Using images

지금까지 우리는 Canvas를 가지고 스스로 도형을 만들고 그 도형에 스타일 적용 해 보았습니다. 이미지를 사용 하는 기능은 <canvas>의 가장 흥미로운 기능중 하나입니다. 이 기능은 게임의 그래픽 배경이나 혹은 다이나믹한 사진 도음들을 위해 사용 될 수 있습니다. PNG,GIF, JPEG등 브라우저에서 지원되는 포맷형태라면 어떠한 외부 이미지라도 사용 될 수 있습니다. 같은 페이지 소스에서 다른 Canvas요소로 만들어진 이미지 또한 사용할수 있습니다!

이미지를 캔버스로 불러오는것은 기본적으로 두 단계를 필요로 합니다:

  1. HTMLImageElement (en-US) object를 참조하거나 다른 캔버스 요소를 소스로 사용합니다. 이는 URL을 가지고 이미지를 사용 할 수 있습니다.
  2. drawImage() function을 사용하여 캔버스에 나타난 이미지 위에 그림을 그립니다.

이 과정이 어떻게 되는지 봅시다.

이미지 불러오기

canvas API는 아래의 데이터 타입을 이미지 소스로 사용 할 수 있습니다:

HTMLImageElement (en-US)

<img> element와 마찬가지로, Image() constructor를 통해 만들어진 이미지입니다.

SVGImageElement (en-US)

<image> (en-US) element 를 사용해 불러온 이미지입니다.


HTML <video> 요소를 이미지 소스로 사용하여 비디오의 현재 프레임을 이미지로 불러옵니다.


다른 <canvas> 요소를 이미지 소스로 사용합니다.

이렇게 얻은 소스들은 CanvasImageSource (en-US).를 사용하여 불러 올 수 있습니다.

다음은 캔버스에 놓인 이미지를 사용하는 여러가지 방법입니다.

같은 페이지의 이미지 사용하기

우리는 다음을 사용하여 같은 페이지에 있는 캔버스나 이미지를 참고 할 수 있습니다.

다른 도메인의 이미지 사용하기

Using the crossorigin attribute of an <img> element (reflected by the HTMLImageElement.crossOrigin (en-US) property), you can request permission to load an image from another domain for use in your call to drawImage(). If the hosting domain permits cross-domain access to the image, the image can be used in your canvas without tainting it; otherwise using the image will taint the canvas (en-US).

다른 캔버스 요소 (canvas elements) 사용하기

Just as with normal images, we access other canvas elements using either the document.getElementsByTagName() or document.getElementById() method. Be sure you've drawn something to the source canvas before using it in your target canvas.

One of the more practical uses of this would be to use a second canvas element as a thumbnail view of the other larger canvas.

처음부터 이미지 만들기

Another option is to create new HTMLImageElement (en-US) objects in our script. To do this, you can use the convenient Image() constructor:

var img = new Image();   // Create new img element
img.src = 'myImage.png'; // Set source path

When this script gets executed, the image starts loading.

If you try to call drawImage() before the image has finished loading, it won't do anything (or, in older browsers, may even throw an exception). So you need to be sure to use the load event so you don't try this before the image has loaded:

var img = new Image();   // Create new img element
img.addEventListener('load', function() {
  // execute drawImage statements here
}, false);
img.src = 'myImage.png'; // Set source path

If you're only using one external image this can be a good approach, but once you need to track more than one we need to resort to something more clever. It's beyond the scope of this tutorial to look at image pre-loading tactics, but you should keep that in mind.

데이터를 사용하여 이미지 불러오기Embedding an image via data: URL

Another possible way to include images is via the data: url (en-US). Data URLs allow you to completely define an image as a Base64 encoded string of characters directly in your code.

var img = new Image();   // Create new img element
img.src = 'data:image/gif;base64,R0lGODlhCwALAIAAAAAA3pn/ZiH5BAEAAAEALAAAAAALAAsAAAIUhA+hkcuO4lmNVindo7qyrIXiGBYAOw==';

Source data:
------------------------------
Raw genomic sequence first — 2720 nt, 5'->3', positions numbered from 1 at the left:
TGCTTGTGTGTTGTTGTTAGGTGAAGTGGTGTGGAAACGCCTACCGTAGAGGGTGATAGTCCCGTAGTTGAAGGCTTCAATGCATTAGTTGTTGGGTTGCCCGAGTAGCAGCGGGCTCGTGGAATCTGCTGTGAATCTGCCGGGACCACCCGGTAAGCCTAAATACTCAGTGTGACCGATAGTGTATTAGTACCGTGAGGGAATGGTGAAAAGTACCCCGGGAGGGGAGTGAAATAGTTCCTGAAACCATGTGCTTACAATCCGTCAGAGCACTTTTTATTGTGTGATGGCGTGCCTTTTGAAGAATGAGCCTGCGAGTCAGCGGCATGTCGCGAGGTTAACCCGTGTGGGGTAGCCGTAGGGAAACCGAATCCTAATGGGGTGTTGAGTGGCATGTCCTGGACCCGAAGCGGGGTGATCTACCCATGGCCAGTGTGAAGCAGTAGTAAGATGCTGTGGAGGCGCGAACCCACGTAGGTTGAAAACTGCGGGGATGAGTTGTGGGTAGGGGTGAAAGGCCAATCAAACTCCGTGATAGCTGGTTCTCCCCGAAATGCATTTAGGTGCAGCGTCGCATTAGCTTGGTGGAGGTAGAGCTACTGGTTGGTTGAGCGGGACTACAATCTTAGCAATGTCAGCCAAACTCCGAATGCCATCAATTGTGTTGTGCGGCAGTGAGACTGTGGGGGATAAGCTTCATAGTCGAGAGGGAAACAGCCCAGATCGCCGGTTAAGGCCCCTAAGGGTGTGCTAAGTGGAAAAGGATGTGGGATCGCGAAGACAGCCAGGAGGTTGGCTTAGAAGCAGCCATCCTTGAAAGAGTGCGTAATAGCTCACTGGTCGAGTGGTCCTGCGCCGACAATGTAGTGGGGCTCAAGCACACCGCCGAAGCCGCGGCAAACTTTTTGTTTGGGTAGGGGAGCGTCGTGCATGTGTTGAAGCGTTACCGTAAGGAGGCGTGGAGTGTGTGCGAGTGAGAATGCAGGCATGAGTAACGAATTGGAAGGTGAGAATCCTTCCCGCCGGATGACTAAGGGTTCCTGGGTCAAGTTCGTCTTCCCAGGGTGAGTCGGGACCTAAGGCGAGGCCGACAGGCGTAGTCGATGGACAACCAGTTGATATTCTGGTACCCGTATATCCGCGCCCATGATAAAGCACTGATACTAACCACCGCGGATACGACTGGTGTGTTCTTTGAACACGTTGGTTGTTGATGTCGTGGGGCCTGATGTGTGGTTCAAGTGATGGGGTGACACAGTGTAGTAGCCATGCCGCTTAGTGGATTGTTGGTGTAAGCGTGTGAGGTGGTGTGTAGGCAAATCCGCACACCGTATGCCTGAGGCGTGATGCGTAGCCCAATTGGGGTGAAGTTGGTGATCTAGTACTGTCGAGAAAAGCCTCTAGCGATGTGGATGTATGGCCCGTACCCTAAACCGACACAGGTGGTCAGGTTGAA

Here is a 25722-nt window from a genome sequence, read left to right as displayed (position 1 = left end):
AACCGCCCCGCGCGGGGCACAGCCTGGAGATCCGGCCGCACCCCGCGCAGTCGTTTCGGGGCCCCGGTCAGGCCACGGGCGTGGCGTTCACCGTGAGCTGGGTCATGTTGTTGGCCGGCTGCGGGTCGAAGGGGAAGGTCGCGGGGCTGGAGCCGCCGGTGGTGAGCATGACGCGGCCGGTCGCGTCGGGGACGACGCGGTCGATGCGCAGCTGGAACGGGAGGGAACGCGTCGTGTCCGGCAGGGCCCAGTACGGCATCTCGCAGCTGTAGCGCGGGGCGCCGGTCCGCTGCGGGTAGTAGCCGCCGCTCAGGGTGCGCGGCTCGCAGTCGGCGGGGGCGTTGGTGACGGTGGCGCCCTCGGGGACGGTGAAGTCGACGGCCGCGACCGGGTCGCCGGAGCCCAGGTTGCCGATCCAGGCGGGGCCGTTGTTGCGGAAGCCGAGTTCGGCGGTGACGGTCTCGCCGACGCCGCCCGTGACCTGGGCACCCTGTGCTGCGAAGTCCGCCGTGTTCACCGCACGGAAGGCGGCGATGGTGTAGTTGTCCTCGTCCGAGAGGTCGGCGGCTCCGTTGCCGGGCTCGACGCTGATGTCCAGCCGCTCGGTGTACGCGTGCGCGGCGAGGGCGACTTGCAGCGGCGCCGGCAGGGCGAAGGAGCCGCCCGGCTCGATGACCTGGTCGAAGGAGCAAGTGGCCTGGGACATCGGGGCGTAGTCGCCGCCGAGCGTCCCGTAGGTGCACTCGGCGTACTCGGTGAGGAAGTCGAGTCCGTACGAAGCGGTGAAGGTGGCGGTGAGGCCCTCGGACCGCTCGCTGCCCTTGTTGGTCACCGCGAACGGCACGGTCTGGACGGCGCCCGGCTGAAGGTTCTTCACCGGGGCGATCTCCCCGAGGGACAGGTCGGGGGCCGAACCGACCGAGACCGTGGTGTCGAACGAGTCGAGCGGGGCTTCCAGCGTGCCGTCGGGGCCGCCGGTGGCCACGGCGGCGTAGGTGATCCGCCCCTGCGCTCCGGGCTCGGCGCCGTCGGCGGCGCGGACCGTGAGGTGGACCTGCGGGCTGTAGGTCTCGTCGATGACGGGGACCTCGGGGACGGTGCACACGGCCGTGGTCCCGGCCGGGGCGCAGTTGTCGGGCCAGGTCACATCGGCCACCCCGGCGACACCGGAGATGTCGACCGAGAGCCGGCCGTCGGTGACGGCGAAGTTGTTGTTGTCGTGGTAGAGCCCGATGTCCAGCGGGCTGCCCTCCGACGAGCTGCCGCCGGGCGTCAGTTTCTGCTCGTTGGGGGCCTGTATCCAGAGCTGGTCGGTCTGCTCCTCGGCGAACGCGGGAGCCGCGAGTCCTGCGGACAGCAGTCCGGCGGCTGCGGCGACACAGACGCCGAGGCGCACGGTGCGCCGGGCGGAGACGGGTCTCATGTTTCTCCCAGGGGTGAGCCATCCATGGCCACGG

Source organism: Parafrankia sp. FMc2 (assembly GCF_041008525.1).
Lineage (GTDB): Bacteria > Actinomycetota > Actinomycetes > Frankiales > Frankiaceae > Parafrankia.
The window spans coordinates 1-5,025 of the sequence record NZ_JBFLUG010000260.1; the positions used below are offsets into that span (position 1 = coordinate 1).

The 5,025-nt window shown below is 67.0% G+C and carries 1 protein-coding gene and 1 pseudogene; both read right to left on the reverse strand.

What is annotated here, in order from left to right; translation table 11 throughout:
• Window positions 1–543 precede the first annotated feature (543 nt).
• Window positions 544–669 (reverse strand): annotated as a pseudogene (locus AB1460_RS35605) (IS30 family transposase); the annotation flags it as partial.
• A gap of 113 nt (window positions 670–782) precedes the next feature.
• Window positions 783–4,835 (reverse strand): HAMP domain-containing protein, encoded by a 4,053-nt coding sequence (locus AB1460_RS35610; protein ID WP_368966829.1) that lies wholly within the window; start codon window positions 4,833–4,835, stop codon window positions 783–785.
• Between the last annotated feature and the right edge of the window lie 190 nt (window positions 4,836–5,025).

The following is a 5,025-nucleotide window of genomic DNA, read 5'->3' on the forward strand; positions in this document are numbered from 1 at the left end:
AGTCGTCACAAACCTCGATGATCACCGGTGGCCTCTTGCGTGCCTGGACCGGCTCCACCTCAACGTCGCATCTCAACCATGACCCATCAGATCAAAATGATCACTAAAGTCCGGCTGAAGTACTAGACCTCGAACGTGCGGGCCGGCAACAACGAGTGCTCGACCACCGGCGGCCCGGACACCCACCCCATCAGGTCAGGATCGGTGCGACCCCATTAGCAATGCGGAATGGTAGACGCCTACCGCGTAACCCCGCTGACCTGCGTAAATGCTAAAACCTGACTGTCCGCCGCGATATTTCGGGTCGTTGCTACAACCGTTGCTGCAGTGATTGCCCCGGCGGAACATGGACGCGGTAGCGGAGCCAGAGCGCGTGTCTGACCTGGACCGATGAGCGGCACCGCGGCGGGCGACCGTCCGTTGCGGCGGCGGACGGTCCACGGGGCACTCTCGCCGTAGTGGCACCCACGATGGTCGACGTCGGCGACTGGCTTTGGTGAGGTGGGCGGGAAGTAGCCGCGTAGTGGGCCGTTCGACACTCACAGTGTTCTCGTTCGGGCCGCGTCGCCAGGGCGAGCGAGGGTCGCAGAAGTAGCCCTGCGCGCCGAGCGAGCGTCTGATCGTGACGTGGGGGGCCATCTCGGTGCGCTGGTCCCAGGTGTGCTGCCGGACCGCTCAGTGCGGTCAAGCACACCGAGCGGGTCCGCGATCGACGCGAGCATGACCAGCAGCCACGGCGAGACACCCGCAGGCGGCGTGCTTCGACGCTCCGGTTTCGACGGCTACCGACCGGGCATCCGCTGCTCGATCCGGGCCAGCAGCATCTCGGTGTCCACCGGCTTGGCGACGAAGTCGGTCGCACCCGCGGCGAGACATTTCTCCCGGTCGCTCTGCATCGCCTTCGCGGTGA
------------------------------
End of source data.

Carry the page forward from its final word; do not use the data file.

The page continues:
One advantage of data URLs is that the resulting image is available immediately without another round trip to the server. Another potential advantage is that it is also possible to encapsulate in one file all of your CSS, JavaScript, HTML, and images, making it more portable to other locations.

Some disadvantages of this method are that your image is not cached, and for larger images the encoded url can become quite long.

비디오 프레임 사용하기Using frames from a video

You can also use frames from a video being presented by a <video> element (even if the video is not visible). For example, if you have a <video> element with the ID "myvideo", you can do this:

function getMyVideo() {
  var canvas = document.getElementById('canvas');
  if (canvas.getContext) {
    var ctx = canvas.getContext('2d');

    return document.getElementById('myvideo');

This returns the HTMLVideoElement object for the video, which, as covered earlier, is one of the objects that can be used as a CanvasImageSource.

이미지 그리기

Once we have a reference to our source image object we can use the drawImage() method to render it to the canvas. As we will see later the drawImage() method is overloaded and has several variants. In its most basic form it looks like this:

drawImage(image, x, y) (en-US)

Draws the CanvasImageSource specified by the image parameter at the coordinates (x, y).

참고: SVG images must specify a width and height in the root <svg> element.

예제: 기본 선 그래프

In the following example, we will use an external image as the backdrop for a small line graph. Using backdrops can make your script considerably smaller because we can avoid the need for code to generate the background. In this example, we're only using one image, so I use the image object's load event handler to execute the drawing statements. The drawImage() method places the backdrop at the coordinate (0, 0), which is the top-left corner of the canvas.

function draw() {
  var ctx = document.getElementById('canvas').getContext('2d');
  var img = new Image();
  img.onload = function() {
    ctx.drawImage(img, 0, 0);
    ctx.moveTo(30, 96);
    ctx.lineTo(70, 66);
    ctx.lineTo(103, 76);
    ctx.lineTo(170, 15);
  img.src = 'backdrop.png';

The resulting graph looks like this:

ScreenshotLive sample

비례 크기 조정

The second variant of the drawImage() method adds two new parameters and lets us place scaled images on the canvas.

drawImage(image, x, y, width, height) (en-US)

This adds the width and height parameters, which indicate the size to which to scale the image when drawing it onto the canvas.

예제: 이미지를 타일처럼 배치

In this example, we'll use an image as a wallpaper and repeat it several times on the canvas. This is done simply by looping and placing the scaled images at different positions. In the code below, the first for loop iterates over the rows. The second for loop iterates over the columns. The image is scaled to one third of its original size, which is 50x38 pixels.